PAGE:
Port Washington Parents Launch Effort to Find Cure for Rare Brain Disorder

rare brain disorder
Eli Reich. (Photo courtesy Believe in a Cure)

Two-year-old Eli Reich was born with FOXG1 syndrome, an extremely rare and debilitating brain disorder that causes severe cognitive impairment and high risk for dangerous seizures. But his parents, Ilissa and Scott Reich, of Port Washington, did not take the gut-wrenching news lying down. Instead, they’re fighting to find a cure for the currently incurable condition.

On Eli’s second birthday in April, the family announced the launch of their nonprofit organization, Believe in a Cure, which helps fund important scientific research toward finding a cure for FOXG1 syndrome.

“The worst news that we received is that there’s no treatment for FOXG1 Syndrome,” Scott says. “No clinical trials, very minimal research. ‘No hope’ was what we were told.”

Doctors project Eli will not be able to walk, talk, or feed himself, among other things. He is one of only about 700 children to be diagnosed with FOXG1 syndrome worldwide. 

The FOXG1 gene creates proteins that are vital for many basic human functions. For people with FOXG1 syndrome, the gene does not produce enough protein, resulting in symptoms such as visual impairment, uncontrolled movements, sleep disorder, seizures, extreme and unprovoked irritability, acid reflux, excruciating constipation, and more. Eli therefore has more than 20 appointments per week, such as physical, occupational, feeding, visual, and other therapies, not including doctors’ appointments, the family says.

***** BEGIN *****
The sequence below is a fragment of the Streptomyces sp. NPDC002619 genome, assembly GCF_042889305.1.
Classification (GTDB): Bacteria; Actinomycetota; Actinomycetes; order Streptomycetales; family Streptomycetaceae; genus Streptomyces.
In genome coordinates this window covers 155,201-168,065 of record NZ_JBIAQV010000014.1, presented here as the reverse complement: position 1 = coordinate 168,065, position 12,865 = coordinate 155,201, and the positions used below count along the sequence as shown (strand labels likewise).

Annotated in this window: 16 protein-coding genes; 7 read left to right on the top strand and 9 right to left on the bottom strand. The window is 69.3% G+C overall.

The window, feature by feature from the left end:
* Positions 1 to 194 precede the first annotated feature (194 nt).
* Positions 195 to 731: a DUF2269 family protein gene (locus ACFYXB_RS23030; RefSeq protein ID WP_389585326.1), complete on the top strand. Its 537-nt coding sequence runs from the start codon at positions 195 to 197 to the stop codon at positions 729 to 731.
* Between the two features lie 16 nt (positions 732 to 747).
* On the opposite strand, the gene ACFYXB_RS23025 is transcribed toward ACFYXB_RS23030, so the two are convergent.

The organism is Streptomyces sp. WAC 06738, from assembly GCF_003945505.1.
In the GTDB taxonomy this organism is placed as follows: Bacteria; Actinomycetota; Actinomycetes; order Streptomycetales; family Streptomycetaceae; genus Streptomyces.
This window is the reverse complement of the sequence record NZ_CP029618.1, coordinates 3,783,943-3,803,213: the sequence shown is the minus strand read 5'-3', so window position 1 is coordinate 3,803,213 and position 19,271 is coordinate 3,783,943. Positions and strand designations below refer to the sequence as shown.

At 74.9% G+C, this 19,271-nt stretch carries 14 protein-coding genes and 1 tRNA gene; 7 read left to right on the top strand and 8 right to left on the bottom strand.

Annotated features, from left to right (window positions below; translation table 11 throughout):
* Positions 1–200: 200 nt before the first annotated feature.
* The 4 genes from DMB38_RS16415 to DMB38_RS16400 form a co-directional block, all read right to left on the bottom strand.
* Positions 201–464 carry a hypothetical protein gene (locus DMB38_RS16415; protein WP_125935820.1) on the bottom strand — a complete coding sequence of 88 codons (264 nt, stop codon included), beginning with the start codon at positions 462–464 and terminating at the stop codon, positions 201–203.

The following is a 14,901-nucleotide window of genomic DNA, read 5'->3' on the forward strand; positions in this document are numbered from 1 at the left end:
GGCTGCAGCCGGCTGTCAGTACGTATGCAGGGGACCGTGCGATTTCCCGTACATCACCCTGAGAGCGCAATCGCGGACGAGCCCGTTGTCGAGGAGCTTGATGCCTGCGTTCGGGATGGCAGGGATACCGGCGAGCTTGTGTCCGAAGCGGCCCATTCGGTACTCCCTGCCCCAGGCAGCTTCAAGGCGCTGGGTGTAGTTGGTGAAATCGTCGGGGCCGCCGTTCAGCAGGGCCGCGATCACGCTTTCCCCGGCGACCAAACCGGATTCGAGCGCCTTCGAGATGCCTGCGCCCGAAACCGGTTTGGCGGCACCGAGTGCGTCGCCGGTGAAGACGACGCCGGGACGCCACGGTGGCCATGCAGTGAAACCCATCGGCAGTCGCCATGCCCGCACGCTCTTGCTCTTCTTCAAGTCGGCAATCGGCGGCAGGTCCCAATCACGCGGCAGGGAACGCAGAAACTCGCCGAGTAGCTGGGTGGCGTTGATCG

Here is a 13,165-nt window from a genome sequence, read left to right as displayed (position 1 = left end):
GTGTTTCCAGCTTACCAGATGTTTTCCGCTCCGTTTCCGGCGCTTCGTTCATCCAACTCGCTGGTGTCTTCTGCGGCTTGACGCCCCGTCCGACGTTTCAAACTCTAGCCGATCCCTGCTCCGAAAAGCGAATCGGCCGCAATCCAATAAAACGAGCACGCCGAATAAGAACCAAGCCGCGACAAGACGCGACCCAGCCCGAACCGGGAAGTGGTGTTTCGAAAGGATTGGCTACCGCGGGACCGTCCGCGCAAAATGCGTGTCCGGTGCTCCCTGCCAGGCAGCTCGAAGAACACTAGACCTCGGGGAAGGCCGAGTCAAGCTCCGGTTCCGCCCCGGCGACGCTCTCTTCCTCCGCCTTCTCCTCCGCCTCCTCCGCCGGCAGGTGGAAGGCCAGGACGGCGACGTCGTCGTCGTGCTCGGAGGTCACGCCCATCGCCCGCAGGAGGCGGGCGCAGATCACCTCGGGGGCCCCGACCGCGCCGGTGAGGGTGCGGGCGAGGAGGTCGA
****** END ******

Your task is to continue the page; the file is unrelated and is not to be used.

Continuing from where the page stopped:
Believe in a Cure is fundraising for research across the globe and is already partnering on projects with several research institutions, including Harvard University, Massachusetts Institute of Technology, and Broad Institute. According to Scott, the findings of the research would not only benefit those who share Eli’s rare condition, but also people with Alzheimer’s disease, autism, schizophrenia, and other conditions because they also have links to the FOXG1 gene.

“This is something that can truly help so many people around the world and help pave the next generation of science for those who come after us,” Scott says.

For more information, visit webelieveinacure.org.

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